Since the implementation of NAFTA twenty-one years ago, trade between the United States and Mexico has grown six-fold. It now totals more than a half-trillion dollars each year, with approximately 80% of that—more than a billion dollars each day—crossing at the U.S.-Mexico land border.
Trade in many ways drives economic development opportunities at the border, but focusing exclusively on moving goods through the region is insufficient.
To truly capitalize on the potential of the border economy, government, businesses and educational institutions must come together across the border to strengthen the region’s human capital, supplier networks, and business environment with initiative similar to our BiNational Economic Development Zone “BiNED” initiative.
“BiNED is the entire Rio Grande Valley on both sides of the U.S.-Mexico border, working together to develop and implement one unified advanced manufacturing strategy to create higher paying jobs and help raise our region out of poverty. Every year BILLIONS of dollars pass through our communities through the maquiladoras; but that is the problem, the billions simply pass through our ‘pass-through’ economy. BiNED and the collaborative projects it will initiate will focus on capturing more of this opportunity in the form of local salaries.” —Mike Gonzalez, Executive Director, United Brownsville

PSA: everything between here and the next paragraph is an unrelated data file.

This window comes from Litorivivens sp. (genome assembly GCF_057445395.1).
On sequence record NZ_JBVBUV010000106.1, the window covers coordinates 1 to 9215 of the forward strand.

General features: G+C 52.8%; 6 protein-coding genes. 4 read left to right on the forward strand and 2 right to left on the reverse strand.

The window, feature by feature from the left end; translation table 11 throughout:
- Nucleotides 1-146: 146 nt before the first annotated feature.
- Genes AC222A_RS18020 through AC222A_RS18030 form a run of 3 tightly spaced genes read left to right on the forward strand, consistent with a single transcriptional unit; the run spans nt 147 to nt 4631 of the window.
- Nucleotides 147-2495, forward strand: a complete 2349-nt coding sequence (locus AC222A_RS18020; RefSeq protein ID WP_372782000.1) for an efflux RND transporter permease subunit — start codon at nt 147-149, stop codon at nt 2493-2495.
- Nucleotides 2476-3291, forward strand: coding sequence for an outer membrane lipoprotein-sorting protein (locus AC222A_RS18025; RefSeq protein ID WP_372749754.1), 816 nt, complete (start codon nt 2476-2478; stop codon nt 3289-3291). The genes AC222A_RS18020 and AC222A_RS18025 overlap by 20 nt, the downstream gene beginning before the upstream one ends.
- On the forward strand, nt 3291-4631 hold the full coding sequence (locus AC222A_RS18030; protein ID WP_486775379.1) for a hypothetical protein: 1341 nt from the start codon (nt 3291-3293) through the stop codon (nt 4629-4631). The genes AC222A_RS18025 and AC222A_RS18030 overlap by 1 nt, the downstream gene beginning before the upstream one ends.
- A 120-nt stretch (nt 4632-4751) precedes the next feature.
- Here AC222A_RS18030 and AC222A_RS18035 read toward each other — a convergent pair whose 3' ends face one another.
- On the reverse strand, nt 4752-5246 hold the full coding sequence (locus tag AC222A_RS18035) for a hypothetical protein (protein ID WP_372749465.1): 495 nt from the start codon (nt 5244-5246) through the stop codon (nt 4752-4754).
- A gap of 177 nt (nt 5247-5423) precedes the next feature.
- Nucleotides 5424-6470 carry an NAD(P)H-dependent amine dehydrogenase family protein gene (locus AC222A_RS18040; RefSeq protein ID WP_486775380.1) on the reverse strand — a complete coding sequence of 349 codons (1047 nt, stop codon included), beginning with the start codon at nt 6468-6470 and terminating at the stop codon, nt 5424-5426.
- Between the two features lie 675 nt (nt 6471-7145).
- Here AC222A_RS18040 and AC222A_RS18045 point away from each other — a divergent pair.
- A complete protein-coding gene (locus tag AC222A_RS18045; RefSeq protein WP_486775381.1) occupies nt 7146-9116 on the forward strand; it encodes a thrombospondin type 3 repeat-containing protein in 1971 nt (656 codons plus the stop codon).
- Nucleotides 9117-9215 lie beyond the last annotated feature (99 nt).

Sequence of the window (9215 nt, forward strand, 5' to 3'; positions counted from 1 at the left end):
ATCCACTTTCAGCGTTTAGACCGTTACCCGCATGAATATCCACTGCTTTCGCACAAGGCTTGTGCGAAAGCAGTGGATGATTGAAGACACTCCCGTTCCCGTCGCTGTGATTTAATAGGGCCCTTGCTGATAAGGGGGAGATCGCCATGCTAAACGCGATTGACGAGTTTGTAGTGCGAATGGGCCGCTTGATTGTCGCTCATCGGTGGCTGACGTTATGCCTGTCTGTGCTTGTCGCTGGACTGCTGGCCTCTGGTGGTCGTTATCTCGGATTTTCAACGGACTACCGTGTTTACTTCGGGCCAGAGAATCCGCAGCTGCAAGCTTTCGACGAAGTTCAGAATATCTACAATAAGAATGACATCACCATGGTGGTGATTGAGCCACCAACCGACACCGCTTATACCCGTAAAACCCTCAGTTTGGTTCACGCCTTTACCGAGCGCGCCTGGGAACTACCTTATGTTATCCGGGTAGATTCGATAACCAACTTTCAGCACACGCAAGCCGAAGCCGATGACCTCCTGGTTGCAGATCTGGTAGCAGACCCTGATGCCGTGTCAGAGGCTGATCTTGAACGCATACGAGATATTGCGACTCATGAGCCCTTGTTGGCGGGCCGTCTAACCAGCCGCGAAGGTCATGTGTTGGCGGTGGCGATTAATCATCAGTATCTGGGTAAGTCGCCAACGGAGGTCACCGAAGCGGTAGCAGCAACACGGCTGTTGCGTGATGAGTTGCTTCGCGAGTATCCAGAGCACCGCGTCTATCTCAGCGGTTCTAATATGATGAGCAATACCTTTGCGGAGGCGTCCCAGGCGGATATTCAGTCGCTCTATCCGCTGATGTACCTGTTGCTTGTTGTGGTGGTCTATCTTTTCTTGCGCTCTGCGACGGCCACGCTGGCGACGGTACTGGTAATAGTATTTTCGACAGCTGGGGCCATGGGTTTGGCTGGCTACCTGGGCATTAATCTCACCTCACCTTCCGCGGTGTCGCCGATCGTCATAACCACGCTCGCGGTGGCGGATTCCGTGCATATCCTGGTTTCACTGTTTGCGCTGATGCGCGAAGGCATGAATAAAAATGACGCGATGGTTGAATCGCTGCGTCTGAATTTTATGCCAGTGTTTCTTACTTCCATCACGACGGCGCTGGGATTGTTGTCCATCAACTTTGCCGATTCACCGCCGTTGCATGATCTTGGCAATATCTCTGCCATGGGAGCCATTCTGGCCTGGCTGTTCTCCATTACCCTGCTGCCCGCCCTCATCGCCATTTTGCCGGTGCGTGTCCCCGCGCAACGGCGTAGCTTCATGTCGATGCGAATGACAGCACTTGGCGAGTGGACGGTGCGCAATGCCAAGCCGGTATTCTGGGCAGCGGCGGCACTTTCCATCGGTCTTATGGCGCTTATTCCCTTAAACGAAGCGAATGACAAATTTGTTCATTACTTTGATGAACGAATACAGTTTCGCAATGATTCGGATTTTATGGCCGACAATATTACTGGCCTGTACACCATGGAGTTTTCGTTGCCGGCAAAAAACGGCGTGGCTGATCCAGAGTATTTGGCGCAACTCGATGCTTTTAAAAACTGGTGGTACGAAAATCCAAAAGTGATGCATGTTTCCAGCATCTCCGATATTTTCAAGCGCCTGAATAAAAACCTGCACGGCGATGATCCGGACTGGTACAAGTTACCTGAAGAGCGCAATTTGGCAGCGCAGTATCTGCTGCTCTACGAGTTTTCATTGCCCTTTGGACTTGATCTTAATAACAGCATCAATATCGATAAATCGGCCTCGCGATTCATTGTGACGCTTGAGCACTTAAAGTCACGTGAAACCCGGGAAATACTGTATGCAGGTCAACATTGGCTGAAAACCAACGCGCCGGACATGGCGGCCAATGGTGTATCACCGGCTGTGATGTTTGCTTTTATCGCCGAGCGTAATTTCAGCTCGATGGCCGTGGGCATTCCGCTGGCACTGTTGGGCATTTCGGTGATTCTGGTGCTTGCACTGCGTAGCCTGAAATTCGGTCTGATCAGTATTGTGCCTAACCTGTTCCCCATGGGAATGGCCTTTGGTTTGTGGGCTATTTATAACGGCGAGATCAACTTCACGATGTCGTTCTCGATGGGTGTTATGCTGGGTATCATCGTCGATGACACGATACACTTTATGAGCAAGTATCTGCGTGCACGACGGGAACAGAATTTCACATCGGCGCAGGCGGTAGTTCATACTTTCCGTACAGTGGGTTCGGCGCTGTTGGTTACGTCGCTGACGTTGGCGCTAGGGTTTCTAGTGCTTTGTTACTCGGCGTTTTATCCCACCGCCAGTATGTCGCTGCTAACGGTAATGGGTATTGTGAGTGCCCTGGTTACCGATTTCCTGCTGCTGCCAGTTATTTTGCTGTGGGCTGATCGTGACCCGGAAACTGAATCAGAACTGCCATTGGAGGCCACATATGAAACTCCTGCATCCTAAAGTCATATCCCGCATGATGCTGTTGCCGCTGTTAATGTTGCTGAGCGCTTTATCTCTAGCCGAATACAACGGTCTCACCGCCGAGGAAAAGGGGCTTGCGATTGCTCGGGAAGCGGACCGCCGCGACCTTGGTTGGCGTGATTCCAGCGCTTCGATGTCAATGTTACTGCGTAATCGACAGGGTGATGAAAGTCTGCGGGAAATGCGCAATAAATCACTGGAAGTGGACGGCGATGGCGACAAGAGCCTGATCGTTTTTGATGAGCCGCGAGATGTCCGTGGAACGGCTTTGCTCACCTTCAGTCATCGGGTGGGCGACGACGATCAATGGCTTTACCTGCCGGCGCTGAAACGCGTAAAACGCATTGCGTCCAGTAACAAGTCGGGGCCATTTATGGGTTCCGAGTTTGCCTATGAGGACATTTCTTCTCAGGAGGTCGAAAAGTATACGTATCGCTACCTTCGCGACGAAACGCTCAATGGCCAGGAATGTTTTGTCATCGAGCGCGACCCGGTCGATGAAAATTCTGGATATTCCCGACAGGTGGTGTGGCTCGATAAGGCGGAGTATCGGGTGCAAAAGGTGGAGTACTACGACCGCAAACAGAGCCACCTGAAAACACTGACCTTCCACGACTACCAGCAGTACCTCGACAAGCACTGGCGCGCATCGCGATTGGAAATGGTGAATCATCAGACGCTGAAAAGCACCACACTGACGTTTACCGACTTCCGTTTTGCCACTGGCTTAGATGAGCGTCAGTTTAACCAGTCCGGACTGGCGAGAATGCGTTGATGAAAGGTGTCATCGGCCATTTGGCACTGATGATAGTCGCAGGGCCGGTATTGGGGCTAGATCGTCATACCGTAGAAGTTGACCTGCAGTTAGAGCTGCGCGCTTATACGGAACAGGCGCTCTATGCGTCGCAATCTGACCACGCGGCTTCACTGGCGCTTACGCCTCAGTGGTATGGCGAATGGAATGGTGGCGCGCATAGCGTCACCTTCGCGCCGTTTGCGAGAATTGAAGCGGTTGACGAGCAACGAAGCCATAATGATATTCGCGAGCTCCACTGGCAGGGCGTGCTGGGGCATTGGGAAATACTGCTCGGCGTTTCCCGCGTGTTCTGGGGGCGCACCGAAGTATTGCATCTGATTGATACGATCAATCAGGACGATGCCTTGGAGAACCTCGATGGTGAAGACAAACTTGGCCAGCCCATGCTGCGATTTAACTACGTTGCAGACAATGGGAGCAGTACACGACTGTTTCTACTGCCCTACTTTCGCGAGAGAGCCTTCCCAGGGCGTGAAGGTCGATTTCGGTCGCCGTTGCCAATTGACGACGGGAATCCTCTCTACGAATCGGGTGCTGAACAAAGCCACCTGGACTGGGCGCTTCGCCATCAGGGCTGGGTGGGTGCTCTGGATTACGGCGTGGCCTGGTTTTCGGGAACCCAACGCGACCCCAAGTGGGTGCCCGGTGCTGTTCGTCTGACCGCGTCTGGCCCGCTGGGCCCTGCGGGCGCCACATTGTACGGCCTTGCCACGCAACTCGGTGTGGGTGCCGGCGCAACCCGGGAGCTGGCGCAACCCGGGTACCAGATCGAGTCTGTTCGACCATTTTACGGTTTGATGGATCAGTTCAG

About The Report
This year, the Mexico Institute and the North American Research Partnership undertook an initiative to identify, map and analyze key industries that are highly concentrated, dynamic and binational, operating within five binational sub-regions along the entire U.S.-Mexico border. The project is designed to support the economic development work of both local communities and the federal governments in the U.S.-Mexico border region by identifying and strong candidates for cluster-based economic development efforts. We would like to invite you to the launch of the report that resulted from this initiative, Competitive Border Communities: Mapping and Developing U.S.-Mexico Transborder Industries, as we discuss findings and principal recommendations from the project.